F-35 Back in the Fight for South Korea’s FX-III Competition
South Korea announced today that it will not purchase a fleet of 60 Boeing F-15SE aircraft as it had originally planned. Citing capability concerns with the F-15SE, South Korea plans to re-open its FX-III competition for a fifth-generation combat aircraft, potentially breathing life into Lockheed Martin’s efforts to sell the F-35 Joint Strike Fighter to the South Korean Air Force (ROKAF). This announcement is expected to delay a final award by at least a year.
The FX-III competition was among the world’s most closely-watched fighter acquisition programs. The ROKAF sought to replace its fleet of aging F-4 and F-5 aircraft with 60 modern, stealth-capable fighters at a price point that varied over the course of the competition from USD$7 billion to USD$13 billion. Bids were submitted by EADS with the Eurofighter Typhoon, Boeing with the F-15SE and by Lockheed Martin with the F-35A. Following a down-select to the F-15SE and F-35A, the South Korean Defense Acquisition Program Administration (DAPA) announced in late August 2013 that the F-35 was the last qualified bidder standing.
DAPA primarily cited cost concerns when announcing that Boeing was the sole qualified bidder, potentially reflecting some ongoing tension within the Ministry of National Defense (MND) between the procurement organization and the user community. DAPA was formed as an agency within the MND in 2006 and charged specifically with reducing cost overruns in defense acquisition programs. This led to a focus on budget considerations that some argue has relegated requirements and capabilities concerns to the back burner. DAPA held firm to the FX-III budget limit of USD$7.4 billion, which only the Boeing bid was able to meet. Indeed, in announcing the cancellation of the F-15SE purchase, the Ministry noted specifically that the F-15SE failed to meet the stealth requirements needed by the Air Force.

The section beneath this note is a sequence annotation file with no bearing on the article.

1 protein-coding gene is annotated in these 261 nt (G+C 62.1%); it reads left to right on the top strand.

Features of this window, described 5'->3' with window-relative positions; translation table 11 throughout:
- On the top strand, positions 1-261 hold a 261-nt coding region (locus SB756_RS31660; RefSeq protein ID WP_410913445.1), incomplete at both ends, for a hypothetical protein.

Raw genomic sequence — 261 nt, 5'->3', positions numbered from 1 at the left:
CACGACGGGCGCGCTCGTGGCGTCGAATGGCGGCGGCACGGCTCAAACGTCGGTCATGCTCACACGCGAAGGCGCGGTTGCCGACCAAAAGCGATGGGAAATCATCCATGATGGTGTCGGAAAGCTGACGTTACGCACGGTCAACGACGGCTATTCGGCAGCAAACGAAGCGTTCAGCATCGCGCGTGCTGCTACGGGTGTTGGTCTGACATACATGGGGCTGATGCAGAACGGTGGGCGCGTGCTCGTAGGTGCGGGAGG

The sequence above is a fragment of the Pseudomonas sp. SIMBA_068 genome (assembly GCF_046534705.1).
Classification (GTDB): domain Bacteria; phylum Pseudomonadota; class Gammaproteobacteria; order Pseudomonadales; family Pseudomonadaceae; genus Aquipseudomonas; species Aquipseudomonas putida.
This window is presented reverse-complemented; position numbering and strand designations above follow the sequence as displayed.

Though based on an older airframe, observers of the competition made arguments for the F-15SE based on interoperability with the existing fleet. The fighter maintains a high degree of commonality with the F-15K jets already operated by the Air Force (both previous phases of the FX program were awarded to Boeing’s F-15 family of aircraft), potentially reducing future training and O&M costs. Additionally, South Korea is in the midst of its own fifth-generation fighter development program, the KF-X. Technology transfer therefore likely looms large in the minds of defense procurement officials. Presumably, the barriers to technology transfer were lower with the F-15SE than with the highly advanced F-35 fighter.
However, South Korea’s emphasis on stealth capability leaves the F-35A in a strong position for the next iteration of the competition, though cost may remain an issue. Because unit cost for the F-35 depends heavily on the number of units acquired by the United States and its partner nations, a firm unit price was difficult to lock down in the bidding process, though the Defense Security Cooperation Agency estimated that the F-35 transfer could cost as much as USD$13 billion. If DAPA remains firm on the budget issue, a reduction in units acquired could offer one possible path forward.
An MND spokesman specifically pointed to North Korea’s recent nuclear test and “latest aerospace technology development” – likely a reference to ballistic missile technology – in explaining the decision to re-open the competition. This may be a signal that tensions on the peninsula have brought military requirements to the forefront of procurement planning in South Korea, which may spur further allocation of resources to military modernization.